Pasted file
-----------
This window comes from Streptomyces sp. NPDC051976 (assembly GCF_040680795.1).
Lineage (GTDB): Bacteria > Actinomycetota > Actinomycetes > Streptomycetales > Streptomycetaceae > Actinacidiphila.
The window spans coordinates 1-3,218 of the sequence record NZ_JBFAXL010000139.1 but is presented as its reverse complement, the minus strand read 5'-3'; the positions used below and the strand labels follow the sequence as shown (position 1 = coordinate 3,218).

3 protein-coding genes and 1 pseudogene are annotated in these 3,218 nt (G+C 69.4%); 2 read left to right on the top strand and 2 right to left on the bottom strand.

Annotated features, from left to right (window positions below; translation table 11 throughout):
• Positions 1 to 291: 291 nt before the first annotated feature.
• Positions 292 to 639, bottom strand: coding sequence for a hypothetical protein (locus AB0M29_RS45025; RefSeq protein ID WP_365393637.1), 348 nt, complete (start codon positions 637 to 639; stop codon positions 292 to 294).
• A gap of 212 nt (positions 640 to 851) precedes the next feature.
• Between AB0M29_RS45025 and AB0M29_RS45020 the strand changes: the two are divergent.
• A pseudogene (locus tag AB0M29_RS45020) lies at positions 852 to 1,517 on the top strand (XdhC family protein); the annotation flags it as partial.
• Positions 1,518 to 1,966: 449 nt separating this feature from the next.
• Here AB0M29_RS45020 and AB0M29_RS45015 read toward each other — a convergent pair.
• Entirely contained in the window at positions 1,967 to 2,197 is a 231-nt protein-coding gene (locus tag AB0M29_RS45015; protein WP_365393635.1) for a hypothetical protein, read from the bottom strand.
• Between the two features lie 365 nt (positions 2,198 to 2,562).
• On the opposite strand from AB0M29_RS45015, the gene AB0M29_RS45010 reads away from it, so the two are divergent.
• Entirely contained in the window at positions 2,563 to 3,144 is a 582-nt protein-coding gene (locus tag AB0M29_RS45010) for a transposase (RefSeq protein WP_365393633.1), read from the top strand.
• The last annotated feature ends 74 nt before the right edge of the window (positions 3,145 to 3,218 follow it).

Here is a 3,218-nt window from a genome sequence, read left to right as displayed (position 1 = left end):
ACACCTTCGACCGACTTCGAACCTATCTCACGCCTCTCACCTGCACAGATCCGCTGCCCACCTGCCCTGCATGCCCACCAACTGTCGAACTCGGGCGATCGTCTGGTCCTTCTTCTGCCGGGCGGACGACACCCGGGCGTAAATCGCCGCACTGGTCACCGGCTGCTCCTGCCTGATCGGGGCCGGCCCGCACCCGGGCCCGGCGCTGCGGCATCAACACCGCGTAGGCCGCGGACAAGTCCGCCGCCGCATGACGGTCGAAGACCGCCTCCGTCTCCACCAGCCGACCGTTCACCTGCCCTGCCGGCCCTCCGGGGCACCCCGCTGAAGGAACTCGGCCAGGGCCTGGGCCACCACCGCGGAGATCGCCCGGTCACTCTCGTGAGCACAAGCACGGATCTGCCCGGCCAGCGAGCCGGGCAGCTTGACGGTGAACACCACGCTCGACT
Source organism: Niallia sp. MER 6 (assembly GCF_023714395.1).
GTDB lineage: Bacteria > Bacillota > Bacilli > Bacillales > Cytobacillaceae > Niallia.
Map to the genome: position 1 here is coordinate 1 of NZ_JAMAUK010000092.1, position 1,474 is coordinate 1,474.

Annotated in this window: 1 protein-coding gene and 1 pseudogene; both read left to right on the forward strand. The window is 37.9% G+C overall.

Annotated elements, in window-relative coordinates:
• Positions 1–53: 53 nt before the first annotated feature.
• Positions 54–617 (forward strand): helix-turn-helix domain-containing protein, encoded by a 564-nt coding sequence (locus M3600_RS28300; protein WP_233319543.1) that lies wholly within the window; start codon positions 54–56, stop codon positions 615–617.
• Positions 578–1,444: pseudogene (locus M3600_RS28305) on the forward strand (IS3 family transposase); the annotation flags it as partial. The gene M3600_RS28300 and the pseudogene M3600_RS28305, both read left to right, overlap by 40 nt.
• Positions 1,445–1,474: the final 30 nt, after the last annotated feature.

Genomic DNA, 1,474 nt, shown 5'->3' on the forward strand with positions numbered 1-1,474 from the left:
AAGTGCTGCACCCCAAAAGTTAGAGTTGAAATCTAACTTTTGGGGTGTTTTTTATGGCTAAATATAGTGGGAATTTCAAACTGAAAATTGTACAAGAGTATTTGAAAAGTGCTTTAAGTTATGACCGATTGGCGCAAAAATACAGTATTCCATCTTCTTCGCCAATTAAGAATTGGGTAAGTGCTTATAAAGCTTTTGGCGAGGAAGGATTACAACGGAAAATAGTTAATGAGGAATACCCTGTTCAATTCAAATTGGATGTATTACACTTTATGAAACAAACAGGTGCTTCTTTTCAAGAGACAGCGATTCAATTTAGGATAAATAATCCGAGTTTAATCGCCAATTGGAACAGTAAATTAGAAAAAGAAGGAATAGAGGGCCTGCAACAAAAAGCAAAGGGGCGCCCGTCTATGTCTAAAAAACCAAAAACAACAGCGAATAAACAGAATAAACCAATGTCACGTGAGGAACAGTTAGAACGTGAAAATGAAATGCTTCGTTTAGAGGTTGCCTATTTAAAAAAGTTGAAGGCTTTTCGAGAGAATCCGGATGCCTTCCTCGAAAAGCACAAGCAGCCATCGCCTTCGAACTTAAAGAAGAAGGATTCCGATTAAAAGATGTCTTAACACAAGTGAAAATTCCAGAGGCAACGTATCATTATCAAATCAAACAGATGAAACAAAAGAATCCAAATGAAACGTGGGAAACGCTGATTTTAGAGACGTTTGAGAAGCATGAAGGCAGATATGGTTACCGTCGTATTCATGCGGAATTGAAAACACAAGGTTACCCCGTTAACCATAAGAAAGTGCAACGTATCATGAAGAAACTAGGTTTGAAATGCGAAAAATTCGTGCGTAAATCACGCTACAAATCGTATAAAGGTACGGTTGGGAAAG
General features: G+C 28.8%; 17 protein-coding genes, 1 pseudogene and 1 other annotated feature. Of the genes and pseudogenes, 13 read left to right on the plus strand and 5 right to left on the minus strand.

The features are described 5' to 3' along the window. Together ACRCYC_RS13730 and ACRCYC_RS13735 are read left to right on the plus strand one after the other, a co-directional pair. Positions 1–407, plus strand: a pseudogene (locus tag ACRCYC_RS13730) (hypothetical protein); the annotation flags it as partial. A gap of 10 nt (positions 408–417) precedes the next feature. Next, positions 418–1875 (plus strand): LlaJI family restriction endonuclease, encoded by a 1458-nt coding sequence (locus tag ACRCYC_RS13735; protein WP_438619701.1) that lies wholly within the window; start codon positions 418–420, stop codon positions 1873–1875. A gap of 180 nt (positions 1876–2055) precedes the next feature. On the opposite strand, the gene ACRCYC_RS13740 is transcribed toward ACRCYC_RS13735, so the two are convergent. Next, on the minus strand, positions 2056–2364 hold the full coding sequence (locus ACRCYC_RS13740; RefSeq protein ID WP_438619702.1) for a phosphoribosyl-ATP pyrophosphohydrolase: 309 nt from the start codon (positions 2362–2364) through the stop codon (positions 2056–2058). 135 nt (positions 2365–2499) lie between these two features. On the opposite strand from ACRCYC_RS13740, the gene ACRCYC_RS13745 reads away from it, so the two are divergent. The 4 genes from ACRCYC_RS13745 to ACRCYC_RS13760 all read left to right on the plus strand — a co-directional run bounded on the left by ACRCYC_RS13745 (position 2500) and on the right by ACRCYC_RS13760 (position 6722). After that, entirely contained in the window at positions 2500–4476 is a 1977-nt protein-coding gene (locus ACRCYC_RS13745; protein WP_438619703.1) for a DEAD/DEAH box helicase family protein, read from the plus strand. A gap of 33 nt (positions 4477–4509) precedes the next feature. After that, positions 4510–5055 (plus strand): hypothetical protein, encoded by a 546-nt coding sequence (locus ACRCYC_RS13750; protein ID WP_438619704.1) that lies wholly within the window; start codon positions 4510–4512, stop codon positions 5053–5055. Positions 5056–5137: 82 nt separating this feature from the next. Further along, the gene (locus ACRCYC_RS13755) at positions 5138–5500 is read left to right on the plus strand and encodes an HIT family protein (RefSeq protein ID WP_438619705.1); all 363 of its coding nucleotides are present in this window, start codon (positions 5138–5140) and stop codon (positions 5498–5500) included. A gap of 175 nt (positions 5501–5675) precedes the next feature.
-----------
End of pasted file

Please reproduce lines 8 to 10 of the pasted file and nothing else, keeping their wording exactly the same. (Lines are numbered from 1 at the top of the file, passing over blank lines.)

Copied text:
• A gap of 212 nt (positions 640 to 851) precedes the next feature.
• Between AB0M29_RS45025 and AB0M29_RS45020 the strand changes: the two are divergent.
• A pseudogene (locus tag AB0M29_RS45020) lies at positions 852 to 1,517 on the top strand (XdhC family protein); the annotation flags it as partial.